Palestinians want US guarantees before Israel talks

RAMALLAH, Palestinian Territories - Palestinian leader Mahmud Abbas on Tuesday held inconclusive talks with George Mitchell, although Washington’s Middle East envoy raised “ideas” for reviving the negotiations.

By (AFP)

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Published: Tue 14 Dec 2010, 9:05 PM

Last updated: Mon 6 Apr 2015, 6:13 AM

Mitchell returned to the region on Monday for the first time in months on a mission to salvage peace talks between Israel and the Palestinians a week after Washington admitted that direct negotiations were off the menu.

Although Israel has welcomed the idea of returning to so-called “proximity talks” the Palestinians have not yet agreed to participate, insisting they will not enter any negotiations while Israel builds settlements on occupied land.

However, following the talks in Ramallah, Palestinian officials said Washington’s point man on the Middle East conflict had raised “ideas” for addressing the deadlock.

“Mitchell brought some US ideas,” said Abbas spokesman Nabil Abu Rudeina, without going into detail.

“We will wait for the Arab Committee to discuss (them) and to decide,” he said, referring to a meeting of Arab League foreign ministers in Cairo on Wednesday, which Abbas is set to attend.

“We will continue discussions with the Arabs to decide the coming steps,” Abu Rudeina said.

Palestinian chief negotiator Saeb Erakat said the ideas were the same as those raised when he met US Secretary of State Hillary Clinton in Washington last week.

During the meeting with Mitchell, Abbas had outlined the Palestinian position, and insisted that all settlement activity be frozen in the occupied West Bank, including east Jerusalem, Erakat said.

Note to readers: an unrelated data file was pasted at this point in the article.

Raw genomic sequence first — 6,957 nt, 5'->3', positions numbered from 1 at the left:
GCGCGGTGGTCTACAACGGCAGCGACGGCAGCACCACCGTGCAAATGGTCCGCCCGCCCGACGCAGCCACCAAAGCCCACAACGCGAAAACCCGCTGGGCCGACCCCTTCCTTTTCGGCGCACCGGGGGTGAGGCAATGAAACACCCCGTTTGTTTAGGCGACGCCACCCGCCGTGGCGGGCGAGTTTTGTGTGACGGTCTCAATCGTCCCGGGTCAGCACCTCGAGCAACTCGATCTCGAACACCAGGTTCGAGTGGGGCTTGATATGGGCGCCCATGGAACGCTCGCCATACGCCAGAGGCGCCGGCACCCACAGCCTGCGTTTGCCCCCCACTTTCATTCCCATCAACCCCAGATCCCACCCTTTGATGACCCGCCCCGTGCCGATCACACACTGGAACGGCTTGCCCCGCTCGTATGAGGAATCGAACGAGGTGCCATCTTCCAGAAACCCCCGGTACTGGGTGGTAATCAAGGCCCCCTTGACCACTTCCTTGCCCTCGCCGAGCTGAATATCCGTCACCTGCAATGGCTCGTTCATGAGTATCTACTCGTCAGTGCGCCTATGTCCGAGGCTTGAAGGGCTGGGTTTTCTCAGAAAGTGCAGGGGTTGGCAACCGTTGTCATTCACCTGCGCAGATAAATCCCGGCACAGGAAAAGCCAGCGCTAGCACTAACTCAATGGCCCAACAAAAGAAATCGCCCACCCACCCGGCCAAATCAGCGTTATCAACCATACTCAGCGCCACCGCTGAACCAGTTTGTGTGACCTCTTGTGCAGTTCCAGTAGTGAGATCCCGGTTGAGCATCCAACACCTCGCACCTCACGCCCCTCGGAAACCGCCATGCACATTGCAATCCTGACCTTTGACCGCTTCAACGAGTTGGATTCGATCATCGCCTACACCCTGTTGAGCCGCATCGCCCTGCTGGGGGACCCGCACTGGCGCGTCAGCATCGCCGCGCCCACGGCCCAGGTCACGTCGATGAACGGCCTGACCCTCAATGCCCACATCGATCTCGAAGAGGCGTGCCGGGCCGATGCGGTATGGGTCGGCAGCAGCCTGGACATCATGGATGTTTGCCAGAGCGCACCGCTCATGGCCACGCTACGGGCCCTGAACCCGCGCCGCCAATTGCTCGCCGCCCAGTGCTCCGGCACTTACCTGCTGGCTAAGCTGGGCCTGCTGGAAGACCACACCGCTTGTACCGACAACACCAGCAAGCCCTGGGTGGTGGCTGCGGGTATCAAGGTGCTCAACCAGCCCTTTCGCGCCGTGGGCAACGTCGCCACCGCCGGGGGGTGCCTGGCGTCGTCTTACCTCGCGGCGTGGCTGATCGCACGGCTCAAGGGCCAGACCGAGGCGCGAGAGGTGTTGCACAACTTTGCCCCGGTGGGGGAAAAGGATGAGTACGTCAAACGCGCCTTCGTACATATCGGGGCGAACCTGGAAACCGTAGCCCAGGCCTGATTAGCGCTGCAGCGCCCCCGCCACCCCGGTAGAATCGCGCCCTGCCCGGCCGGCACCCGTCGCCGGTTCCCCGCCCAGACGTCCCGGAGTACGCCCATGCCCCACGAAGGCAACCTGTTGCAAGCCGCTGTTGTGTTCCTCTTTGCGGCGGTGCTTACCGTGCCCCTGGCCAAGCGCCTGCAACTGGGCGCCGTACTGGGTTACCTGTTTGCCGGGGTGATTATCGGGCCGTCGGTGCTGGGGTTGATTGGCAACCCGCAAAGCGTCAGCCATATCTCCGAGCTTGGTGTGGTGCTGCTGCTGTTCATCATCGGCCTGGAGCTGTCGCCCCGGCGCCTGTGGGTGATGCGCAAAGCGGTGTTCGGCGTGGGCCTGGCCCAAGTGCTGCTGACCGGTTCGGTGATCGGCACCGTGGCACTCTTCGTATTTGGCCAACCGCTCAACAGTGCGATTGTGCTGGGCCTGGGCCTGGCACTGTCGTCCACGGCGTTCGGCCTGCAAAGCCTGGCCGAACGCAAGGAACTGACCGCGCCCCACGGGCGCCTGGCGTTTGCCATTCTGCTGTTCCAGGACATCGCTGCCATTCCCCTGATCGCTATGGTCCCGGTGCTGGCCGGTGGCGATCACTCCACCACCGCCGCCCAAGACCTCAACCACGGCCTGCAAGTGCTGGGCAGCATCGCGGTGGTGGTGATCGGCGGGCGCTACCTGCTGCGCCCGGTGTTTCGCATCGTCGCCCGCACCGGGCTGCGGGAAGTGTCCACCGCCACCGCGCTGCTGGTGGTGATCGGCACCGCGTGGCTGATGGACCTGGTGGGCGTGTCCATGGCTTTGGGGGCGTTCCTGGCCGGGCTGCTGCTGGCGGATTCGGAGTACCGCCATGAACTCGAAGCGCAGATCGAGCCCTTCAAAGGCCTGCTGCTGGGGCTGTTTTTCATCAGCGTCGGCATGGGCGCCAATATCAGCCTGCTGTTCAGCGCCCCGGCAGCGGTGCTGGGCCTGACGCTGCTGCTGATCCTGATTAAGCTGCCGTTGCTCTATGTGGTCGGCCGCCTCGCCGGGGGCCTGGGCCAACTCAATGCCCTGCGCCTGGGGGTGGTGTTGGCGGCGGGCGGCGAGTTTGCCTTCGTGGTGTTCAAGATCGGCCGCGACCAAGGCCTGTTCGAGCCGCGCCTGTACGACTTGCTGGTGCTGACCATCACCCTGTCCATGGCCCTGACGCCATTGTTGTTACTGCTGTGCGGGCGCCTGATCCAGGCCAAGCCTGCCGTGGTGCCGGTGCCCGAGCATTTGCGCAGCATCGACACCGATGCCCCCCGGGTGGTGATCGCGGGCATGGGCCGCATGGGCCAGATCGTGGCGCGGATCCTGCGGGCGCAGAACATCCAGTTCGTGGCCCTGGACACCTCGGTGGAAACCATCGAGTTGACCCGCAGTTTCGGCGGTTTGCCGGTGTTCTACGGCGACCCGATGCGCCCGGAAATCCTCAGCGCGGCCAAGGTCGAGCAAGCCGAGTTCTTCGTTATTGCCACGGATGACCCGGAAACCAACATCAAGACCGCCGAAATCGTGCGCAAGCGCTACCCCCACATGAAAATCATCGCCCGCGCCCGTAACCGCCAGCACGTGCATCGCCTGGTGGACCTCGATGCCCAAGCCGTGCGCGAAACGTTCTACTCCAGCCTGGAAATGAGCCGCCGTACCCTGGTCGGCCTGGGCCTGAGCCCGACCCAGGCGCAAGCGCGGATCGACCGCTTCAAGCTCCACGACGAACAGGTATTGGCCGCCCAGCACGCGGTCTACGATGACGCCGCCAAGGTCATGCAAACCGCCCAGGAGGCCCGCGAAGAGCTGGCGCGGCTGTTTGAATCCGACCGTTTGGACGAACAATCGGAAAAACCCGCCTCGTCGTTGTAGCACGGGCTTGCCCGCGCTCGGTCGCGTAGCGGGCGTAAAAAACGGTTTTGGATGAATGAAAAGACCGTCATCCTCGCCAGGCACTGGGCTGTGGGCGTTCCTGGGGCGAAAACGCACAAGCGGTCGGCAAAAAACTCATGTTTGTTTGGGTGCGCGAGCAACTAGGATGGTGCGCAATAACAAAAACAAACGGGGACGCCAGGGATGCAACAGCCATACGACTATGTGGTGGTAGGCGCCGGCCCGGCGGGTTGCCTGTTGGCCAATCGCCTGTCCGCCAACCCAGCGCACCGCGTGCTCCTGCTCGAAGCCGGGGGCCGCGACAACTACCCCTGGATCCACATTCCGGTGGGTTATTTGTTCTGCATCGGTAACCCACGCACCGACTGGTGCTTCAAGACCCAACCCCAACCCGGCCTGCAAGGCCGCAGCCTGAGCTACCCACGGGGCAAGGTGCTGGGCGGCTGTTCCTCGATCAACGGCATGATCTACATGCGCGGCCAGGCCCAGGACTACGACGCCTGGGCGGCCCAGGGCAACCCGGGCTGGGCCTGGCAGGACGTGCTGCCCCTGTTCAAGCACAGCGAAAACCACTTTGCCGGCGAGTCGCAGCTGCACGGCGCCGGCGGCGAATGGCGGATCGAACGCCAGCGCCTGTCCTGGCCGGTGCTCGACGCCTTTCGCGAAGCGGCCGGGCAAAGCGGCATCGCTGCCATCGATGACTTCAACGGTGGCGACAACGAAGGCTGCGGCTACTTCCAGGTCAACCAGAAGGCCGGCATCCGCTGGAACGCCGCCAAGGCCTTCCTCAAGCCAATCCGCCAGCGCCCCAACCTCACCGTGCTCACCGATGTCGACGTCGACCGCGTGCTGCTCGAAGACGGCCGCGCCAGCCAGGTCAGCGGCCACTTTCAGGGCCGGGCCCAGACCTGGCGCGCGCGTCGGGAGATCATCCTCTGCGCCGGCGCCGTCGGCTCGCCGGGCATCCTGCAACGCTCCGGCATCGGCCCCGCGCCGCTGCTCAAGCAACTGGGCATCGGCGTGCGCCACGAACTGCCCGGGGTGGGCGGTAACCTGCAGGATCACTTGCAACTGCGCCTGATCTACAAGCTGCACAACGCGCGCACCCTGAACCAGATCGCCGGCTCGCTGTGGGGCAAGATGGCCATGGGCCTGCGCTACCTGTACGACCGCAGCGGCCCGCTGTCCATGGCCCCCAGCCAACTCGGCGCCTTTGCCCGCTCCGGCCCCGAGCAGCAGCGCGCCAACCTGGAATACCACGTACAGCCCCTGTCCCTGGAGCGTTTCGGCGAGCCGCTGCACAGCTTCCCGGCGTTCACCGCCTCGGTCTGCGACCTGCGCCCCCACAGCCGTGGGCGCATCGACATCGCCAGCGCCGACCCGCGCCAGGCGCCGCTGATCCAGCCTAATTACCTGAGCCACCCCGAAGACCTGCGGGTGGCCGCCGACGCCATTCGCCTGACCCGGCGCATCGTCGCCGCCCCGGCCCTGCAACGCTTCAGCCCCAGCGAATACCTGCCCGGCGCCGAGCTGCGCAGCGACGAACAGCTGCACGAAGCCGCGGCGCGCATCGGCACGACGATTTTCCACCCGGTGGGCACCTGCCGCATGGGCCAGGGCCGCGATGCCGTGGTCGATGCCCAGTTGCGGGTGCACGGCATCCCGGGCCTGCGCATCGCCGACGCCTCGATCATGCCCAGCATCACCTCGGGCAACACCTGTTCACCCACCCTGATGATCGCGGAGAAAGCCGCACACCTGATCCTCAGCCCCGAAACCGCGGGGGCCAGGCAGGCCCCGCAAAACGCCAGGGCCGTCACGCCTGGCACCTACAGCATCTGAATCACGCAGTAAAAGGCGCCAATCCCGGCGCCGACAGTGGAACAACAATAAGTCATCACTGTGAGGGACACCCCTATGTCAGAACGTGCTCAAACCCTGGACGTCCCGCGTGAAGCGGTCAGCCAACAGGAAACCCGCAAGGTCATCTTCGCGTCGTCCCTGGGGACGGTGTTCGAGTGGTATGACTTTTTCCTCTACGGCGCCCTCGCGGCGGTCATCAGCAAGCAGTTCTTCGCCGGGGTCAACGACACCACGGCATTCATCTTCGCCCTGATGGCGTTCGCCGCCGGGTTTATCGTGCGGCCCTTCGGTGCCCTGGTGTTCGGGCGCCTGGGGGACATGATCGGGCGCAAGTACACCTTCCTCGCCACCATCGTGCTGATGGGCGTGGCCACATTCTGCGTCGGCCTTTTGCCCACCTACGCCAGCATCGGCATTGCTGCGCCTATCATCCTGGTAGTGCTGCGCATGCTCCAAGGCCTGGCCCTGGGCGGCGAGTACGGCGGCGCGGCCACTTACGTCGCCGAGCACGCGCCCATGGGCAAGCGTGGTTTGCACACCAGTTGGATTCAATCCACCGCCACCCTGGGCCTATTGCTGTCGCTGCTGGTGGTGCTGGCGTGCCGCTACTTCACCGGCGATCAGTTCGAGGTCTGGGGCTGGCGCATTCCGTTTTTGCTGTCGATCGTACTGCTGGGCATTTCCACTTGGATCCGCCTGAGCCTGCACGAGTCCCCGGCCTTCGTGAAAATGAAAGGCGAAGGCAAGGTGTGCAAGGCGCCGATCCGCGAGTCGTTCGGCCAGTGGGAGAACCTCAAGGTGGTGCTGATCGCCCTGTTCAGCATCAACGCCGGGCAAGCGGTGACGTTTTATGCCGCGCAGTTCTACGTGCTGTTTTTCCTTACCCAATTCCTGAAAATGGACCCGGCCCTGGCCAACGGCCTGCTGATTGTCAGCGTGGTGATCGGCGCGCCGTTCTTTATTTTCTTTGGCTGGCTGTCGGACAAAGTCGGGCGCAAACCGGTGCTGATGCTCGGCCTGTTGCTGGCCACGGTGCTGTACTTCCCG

“Anyone who talks about comprehensive peace must stop settlement building and Israeli activities,” he said, putting the blame for the failure of direct talks squarely on Israel.

Talks began on September 2, but were suspended three weeks later with the end of a moratorium on Jewish settlement building, which Israel consistently refused to renew.

Ahead of the meeting, a senior Palestinian source said they had been awaiting the US response to a list of conditions for them resuming negotiations with Israel.

“Last week, Erakat delivered a letter to Clinton saying that they want US guarantees and answers before returning to any negotiations, direct or indirect,” he told AFP. “We are now awaiting the answer to that letter.”

But there was no mention of the letter nor of its demands in a joint Abbas-Mitchell press conference after their meeting, with the US envoy merely reiterating Washington’s commitment to find a solution to the decades-old conflict.

“As we expected, there have been very many difficulties, obstacles and setbacks along the way,” he said. “We accepted it but we are determined to persevere in our efforts until we reach the conclusion that all want: an independent, viable state of Palestine ... living side by side in peace with Israel.”

The letter had laid out two key requests on which the Palestinians are conditioning their return to any peace talks with Israel.

Firstly, it seeks US guarantees that there would be “a complete halt to settlement in the West Bank and east Jerusalem.”

It also calls on the United States to recognise a Palestinian state based on Israel’s borders of before the 1967 Six-Day War in which the Jewish state seized the West Bank, including east Jerusalem, and the Gaza Strip.

If Washington refuses, the letter asks that it not take steps to prevent the Palestinians from seeking such recognition from the UN Security Council.

Mitchell had on Monday held three hours of talks with Israeli Prime Minister Benjamin Netanyahu, who has made no secret of his satisfaction that the focus had been taken off settlement activity and placed firmly on core issues.

As the Ramallah talks were under way, Israel approved the construction of 24 new settler homes homes in the middle of an Arab neighbourhood in the city’s occupied eastern sector, in a move described by settlement watchdog Peace Now as “a new provocation.”

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